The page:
In Ohio, criminal harassment is a serious issue that can carry severe repercussions for an individual facing charges. As such, it’s crucial to get a grasp on your particular charge, as well as the potential consequences and viable legal defenses available. 

The most common harassment-related charges in Ohio include the following:

Groping/Sexual Imposition

In Ohio, sexual contact without the other person’s consent is illegal. The law defines “sexual contact” as the touching of another person’s thigh, genitals, pubic region, buttock, or, if the other individual is a female, her breasts.

This type of behavior falls under what is known as “sexual imposition,” commonly referred to as groping. It’s considered a third-degree misdemeanor in Ohio. If you’re convicted of this charge, you could face severe penalties, including up to 60 days in prison. 

Public Indecency

In Ohio, the law unequivocally forbids reckless exposure of one’s private parts, as well as sexual conduct and masturbation in public spaces. This is known as public indecency.

Flashing or exposure is categorized as a fourth-degree misdemeanor and can warrant up to 30 days in jail. Actions like masturbation and other types of sexual conduct elevate the degree of offense further. They are charged as third-degree misdemeanors, carrying harsher consequences, such as incarceration for up to 60 days.

Menacing By Stalking

Under Ohio law, menacing by stalking is a serious criminal offense. If you engage in a pattern of conduct or behavior that causes another person to fear for their safety or mental well-being, your actions can lead to arrest.

Usually, menacing by stalking yields a sentence of up to 180 days in jail. However, if there are certain aggravating circumstances related to your case – such as repeated violations or threats involving weapons – it may elevate the crime’s seriousness. In these cases, it can be charged as a felony instead, leading to extended time behind bars.


In Ohio, menacing is generally classified as a fourth-degree misdemeanor. You can be charged with this crime if you intentionally create a state of perceived threat towards another person involving harm to them, their property, their unborn child, or members of their immediate family.

The threats must be direct; they could involve using third parties or other means.

If found guilty of menacing, penalties include up to 30 days in jail and fines amounting to up to $250. Additionally, you may face probation for up to five years.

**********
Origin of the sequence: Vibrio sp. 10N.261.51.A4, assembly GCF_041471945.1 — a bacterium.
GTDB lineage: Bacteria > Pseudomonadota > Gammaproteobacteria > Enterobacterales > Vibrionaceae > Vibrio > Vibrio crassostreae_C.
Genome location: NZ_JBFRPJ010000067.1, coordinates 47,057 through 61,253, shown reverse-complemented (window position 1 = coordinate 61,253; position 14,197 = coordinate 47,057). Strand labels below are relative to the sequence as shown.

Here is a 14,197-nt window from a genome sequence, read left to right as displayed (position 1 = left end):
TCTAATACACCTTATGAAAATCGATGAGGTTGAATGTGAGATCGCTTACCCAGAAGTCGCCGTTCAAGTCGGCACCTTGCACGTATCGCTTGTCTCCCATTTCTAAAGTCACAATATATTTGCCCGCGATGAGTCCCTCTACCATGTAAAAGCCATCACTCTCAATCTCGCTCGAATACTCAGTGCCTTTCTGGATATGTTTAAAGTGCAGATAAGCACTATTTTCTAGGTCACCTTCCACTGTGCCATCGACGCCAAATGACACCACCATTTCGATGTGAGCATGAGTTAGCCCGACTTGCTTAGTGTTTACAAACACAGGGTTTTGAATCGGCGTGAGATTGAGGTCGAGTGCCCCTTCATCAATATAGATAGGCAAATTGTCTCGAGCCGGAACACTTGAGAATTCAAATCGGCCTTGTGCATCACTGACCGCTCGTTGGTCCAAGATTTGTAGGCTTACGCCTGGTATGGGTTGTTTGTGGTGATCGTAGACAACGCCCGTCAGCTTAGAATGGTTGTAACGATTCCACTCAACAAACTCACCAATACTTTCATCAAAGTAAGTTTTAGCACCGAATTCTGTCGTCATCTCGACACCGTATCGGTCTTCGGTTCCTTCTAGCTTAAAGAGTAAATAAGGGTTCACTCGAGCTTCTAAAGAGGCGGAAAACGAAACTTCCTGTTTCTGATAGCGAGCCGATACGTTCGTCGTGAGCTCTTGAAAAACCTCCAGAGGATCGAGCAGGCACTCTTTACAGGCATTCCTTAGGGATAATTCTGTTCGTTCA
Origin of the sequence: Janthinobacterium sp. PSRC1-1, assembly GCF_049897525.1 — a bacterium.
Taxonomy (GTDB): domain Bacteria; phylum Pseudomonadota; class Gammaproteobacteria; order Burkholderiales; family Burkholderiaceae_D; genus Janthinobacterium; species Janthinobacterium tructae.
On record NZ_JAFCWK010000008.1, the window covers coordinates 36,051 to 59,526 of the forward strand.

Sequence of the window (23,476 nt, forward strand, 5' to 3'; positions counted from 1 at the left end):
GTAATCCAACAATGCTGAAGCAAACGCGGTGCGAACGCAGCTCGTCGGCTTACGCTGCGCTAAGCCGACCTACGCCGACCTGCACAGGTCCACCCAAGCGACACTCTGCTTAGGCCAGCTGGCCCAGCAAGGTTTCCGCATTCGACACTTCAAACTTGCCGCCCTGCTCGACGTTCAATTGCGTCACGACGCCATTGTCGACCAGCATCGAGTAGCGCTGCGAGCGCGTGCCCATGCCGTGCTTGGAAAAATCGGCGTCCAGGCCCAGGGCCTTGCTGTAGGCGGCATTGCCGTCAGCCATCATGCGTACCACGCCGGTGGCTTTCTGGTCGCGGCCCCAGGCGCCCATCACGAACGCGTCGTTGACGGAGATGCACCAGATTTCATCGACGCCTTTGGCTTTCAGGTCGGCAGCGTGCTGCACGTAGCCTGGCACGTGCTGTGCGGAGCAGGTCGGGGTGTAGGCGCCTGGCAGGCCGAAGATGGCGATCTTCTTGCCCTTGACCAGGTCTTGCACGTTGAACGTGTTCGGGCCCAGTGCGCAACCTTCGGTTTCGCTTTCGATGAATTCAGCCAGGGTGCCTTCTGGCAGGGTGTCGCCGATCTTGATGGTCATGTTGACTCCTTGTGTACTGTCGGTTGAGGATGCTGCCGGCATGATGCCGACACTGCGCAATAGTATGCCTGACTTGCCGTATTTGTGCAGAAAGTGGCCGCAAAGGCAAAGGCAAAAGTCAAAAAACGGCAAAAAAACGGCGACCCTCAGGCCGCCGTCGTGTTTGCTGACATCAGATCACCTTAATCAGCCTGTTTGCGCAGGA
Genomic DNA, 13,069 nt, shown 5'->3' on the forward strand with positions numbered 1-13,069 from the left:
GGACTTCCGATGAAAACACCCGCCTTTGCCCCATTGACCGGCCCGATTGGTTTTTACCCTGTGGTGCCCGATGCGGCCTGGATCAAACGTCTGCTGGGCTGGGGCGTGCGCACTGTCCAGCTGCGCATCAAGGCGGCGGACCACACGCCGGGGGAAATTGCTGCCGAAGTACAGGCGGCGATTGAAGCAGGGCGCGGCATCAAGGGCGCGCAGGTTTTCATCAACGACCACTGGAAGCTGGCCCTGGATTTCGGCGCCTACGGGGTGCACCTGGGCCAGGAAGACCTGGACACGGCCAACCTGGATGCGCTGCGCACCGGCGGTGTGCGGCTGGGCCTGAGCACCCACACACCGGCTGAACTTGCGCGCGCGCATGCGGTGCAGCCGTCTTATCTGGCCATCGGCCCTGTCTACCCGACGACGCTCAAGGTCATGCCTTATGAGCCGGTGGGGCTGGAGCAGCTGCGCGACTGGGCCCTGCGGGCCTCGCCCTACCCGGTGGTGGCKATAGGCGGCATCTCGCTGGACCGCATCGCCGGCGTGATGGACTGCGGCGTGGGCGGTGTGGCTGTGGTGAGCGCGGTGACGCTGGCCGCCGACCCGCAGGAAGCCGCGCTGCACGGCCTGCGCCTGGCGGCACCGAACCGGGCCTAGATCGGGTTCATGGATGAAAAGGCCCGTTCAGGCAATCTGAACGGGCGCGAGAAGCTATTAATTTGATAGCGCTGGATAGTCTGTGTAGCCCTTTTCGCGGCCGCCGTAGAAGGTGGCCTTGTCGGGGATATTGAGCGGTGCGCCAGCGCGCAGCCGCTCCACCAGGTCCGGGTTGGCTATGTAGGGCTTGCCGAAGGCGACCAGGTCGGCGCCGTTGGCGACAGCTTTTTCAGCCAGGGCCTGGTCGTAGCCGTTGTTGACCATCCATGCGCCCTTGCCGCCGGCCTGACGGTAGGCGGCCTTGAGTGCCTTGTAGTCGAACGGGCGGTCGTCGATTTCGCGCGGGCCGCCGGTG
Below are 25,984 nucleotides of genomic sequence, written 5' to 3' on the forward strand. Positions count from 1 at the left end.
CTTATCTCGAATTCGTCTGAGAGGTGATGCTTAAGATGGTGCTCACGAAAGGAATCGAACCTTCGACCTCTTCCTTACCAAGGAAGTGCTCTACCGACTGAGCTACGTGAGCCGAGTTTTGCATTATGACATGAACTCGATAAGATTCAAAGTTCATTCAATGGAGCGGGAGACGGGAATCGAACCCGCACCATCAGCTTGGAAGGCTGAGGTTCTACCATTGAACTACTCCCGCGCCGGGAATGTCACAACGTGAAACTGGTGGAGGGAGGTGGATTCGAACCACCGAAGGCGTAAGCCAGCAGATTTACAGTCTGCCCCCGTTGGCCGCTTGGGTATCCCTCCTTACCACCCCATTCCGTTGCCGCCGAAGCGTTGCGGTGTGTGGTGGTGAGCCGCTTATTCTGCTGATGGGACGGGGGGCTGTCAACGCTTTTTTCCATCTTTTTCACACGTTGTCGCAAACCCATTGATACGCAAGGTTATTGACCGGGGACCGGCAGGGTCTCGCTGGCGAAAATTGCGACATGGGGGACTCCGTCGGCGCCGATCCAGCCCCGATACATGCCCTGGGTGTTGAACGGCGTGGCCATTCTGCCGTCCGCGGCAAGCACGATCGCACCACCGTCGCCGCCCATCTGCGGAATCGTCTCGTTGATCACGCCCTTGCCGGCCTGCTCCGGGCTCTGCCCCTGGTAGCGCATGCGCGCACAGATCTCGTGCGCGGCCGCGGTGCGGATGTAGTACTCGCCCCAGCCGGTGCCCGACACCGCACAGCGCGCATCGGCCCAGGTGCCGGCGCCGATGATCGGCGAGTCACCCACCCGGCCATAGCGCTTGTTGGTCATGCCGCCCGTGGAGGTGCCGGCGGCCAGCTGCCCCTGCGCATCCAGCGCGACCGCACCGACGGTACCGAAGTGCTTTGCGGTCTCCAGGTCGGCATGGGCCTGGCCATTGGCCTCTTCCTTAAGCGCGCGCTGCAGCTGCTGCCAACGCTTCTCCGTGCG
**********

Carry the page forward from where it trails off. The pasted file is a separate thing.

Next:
Aggravated Menacing 

In Ohio, aggravated menacing is considered a more serious offense than menacing, and it’s classified as a first-degree misdemeanor. To be charged with this, you must knowingly threaten another person – or their property or family – with severe physical harm. The threats can be conveyed either directly or indirectly, but they have to incite significant fear.

The penalties for an aggravated menacing conviction are steeper than those associated with simple menacing. You could face up to 180 days in jail, pay fines up to $1,000, and potentially serve probation for five years if convicted.

There are several viable legal defenses your attorney can raise to counter harassment charges. Some of the most common include the following: 

False Allegations

One commonly used defense strategy is claiming false accusations – alleging that someone has wrongly accused you of harassment with ulterior motives or due to some misunderstanding.

One of the most common ways to use this defense involves disputing your accuser’s credibility. This entails questioning their reliability and truthfulness based on their past actions or inconsistencies in their statement about the alleged incident.

Violation of Constitutional Rights

A violation of constitutional rights can also undermine a prosecutor’s case against you. For instance, if your right to due process was violated at any point during investigation or trial procedures, certain evidence or statements may be inadmissible. This could lead to a motion to suppress and help poke holes in the prosecutor’s case against you.

Insufficient Evidence

Insufficient evidence is another commonly used defensive strategy in harassment cases. This defense suggests that the case against you lacks adequate proof to establish your guilt beyond a reasonable doubt.

Contact a Dayton Criminal Defense Attorney If You’ve Been Accused of Harassment

Ohio law takes harassment charges very seriously, but being charged does not automatically mean you will be found guilty. Every defendant has a right to defend themselves against accusations made in court, and the best way to do this is with the help of an experienced criminal defense lawyer.
If you need help with a harassment charge, don’t hesitate to contact us to schedule a free consultation with a criminal defense attorney.

For more information, contact the criminal defense attorneys at Suhre & Associates DUI and Criminal Defense Lawyers give us a call today at (937) 531-0435 or visit us at our Dayton law office.

Suhre & Associates DUI and Criminal Defense Lawyers – Dayton
130 West Second Street #17-129
Dayton, OH 45402
United States